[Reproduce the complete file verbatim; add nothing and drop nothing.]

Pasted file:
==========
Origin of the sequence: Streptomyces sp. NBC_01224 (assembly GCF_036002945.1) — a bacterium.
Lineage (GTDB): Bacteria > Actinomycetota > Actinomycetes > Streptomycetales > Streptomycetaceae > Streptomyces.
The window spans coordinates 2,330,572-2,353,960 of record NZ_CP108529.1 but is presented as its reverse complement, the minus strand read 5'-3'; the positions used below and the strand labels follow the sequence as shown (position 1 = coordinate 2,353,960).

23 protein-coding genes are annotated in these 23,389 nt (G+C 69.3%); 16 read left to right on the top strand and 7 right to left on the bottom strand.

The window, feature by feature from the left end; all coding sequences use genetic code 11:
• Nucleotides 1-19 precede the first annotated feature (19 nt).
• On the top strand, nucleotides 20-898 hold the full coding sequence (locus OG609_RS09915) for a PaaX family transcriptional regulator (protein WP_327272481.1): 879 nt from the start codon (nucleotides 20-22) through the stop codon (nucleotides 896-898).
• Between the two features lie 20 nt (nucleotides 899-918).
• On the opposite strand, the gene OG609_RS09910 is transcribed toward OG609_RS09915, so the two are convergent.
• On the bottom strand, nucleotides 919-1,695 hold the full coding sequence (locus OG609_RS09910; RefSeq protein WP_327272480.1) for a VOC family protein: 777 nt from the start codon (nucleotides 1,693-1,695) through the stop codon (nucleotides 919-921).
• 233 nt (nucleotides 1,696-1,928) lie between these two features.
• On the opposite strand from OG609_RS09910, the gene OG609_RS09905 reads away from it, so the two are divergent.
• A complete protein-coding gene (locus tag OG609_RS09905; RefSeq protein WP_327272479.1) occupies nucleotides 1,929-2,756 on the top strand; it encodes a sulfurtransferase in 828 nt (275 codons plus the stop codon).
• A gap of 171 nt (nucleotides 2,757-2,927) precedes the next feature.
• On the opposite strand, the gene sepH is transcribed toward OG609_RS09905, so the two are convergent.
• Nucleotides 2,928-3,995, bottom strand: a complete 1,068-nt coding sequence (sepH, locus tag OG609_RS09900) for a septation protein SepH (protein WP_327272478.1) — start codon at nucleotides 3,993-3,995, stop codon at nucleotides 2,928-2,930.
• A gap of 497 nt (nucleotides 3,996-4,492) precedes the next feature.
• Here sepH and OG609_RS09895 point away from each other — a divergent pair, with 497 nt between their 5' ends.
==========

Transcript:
Origin of the sequence: Streptomyces sp. NBC_01224 (assembly GCF_036002945.1) — a bacterium.
Lineage (GTDB): Bacteria > Actinomycetota > Actinomycetes > Streptomycetales > Streptomycetaceae > Streptomyces.
The window spans coordinates 2,330,572-2,353,960 of record NZ_CP108529.1 but is presented as its reverse complement, the minus strand read 5'-3'; the positions used below and the strand labels follow the sequence as shown (position 1 = coordinate 2,353,960).

23 protein-coding genes are annotated in these 23,389 nt (G+C 69.3%); 16 read left to right on the top strand and 7 right to left on the bottom strand.

The window, feature by feature from the left end; all coding sequences use genetic code 11:
• Nucleotides 1-19 precede the first annotated feature (19 nt).
• On the top strand, nucleotides 20-898 hold the full coding sequence (locus OG609_RS09915) for a PaaX family transcriptional regulator (protein WP_327272481.1): 879 nt from the start codon (nucleotides 20-22) through the stop codon (nucleotides 896-898).
• Between the two features lie 20 nt (nucleotides 899-918).
• On the opposite strand, the gene OG609_RS09910 is transcribed toward OG609_RS09915, so the two are convergent.
• On the bottom strand, nucleotides 919-1,695 hold the full coding sequence (locus OG609_RS09910; RefSeq protein WP_327272480.1) for a VOC family protein: 777 nt from the start codon (nucleotides 1,693-1,695) through the stop codon (nucleotides 919-921).
• 233 nt (nucleotides 1,696-1,928) lie between these two features.
• On the opposite strand from OG609_RS09910, the gene OG609_RS09905 reads away from it, so the two are divergent.
• A complete protein-coding gene (locus tag OG609_RS09905; RefSeq protein WP_327272479.1) occupies nucleotides 1,929-2,756 on the top strand; it encodes a sulfurtransferase in 828 nt (275 codons plus the stop codon).
• A gap of 171 nt (nucleotides 2,757-2,927) precedes the next feature.
• On the opposite strand, the gene sepH is transcribed toward OG609_RS09905, so the two are convergent.
• Nucleotides 2,928-3,995, bottom strand: a complete 1,068-nt coding sequence (sepH, locus tag OG609_RS09900) for a septation protein SepH (protein WP_327272478.1) — start codon at nucleotides 3,993-3,995, stop codon at nucleotides 2,928-2,930.
• A gap of 497 nt (nucleotides 3,996-4,492) precedes the next feature.
• Here sepH and OG609_RS09895 point away from each other — a divergent pair, with 497 nt between their 5' ends.